Holiday Alternatives to Mashed Potatoes

We’re obsessed with mashed potatoes. They’re creamy, fluffy buttery bites of heavenly starch. Who wouldn’t love them? Unfortunately, our thighs, abs, and buttocks aren’t as in love with them—neither are our digestive systems, which get clogged up with all those starches over the holiday season. Fortunately, there are plenty of other mashing-worthy vegetables out there, just waiting to go into our holiday menus! Here are a few vegetables you’ve got to try mashed.

Celery root.
You may also know of it as celeriac, but this knobby, gnarly looking vegetable is quite literally the root of celery. Like most other root vegetables, celery root is full of potassium, iron, and fiber. But unlike most of its close relatives, celery root is extremely low in starch and in calories.

Pumpkin.

The beloved autumnal squash is more than just pie filling and jack o’ lantern fodder. Pumpkin mashes up just as well as the traditional potato, with a bit more flavor and nutrition. That orange pigmentation in the flesh reflects its antioxidant powers, so eat up and enjoy the anti-carcinogenic properties of this squash. In addition, it’s known to boost lung function, digestion, and the immune system.

Millet.

Millet is what you might call a super-grain. It’s gluten-free, full of protein, and is easily digestible. Furthermore, it tastes unlike any other grain. It cooks into nutty, sweet granules that work deliciously in hearty stews, puddings, and porridges. Add it to your whole grain baking recipes and enjoy the gluten-free sweet touch it adds. Plus, millet is loaded with tummy-friendly fiber, and it’s especially friendly for those that normally have trouble digesting grains.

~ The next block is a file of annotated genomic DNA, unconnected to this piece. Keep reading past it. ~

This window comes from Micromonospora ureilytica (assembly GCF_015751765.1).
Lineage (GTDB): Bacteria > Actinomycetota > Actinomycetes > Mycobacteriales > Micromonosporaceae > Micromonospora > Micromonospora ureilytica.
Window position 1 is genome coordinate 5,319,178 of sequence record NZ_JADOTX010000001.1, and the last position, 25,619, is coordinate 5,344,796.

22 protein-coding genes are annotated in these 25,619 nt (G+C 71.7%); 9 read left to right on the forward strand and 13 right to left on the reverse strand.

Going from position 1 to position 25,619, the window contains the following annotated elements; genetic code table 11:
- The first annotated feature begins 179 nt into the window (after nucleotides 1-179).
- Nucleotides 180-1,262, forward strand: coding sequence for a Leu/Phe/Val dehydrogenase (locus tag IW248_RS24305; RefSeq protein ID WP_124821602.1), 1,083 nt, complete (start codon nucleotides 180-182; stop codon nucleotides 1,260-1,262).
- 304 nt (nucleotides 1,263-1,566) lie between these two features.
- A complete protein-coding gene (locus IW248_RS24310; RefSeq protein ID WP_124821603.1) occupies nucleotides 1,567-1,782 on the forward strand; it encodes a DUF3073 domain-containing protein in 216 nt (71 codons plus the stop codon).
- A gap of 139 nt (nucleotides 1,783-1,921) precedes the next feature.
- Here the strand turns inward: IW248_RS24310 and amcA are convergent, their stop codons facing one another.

When combined with cauliflower, a mighty cruciferous vegetable, you get a mashed dish that almost replicated mashed potatoes. It’s fluffy, creamy, and full of buttery sweetness. This one’s a fave.

Turnips.

These cool-weather vegetables, once eaten in mass by poor farmers during the Middle Ages, are now bottom-of-the-barrel winter produce. But these cruciferous veggies, like most others in their family, have strong detoxifying and cancer-fighting properties, and they are rich in minerals like calcium and iron. They are known to purify the blood and can be a great addition to a casual winter cleansing diet. Here’s a great way to get some cruciferous into the diet while reducing the normal starches.

 

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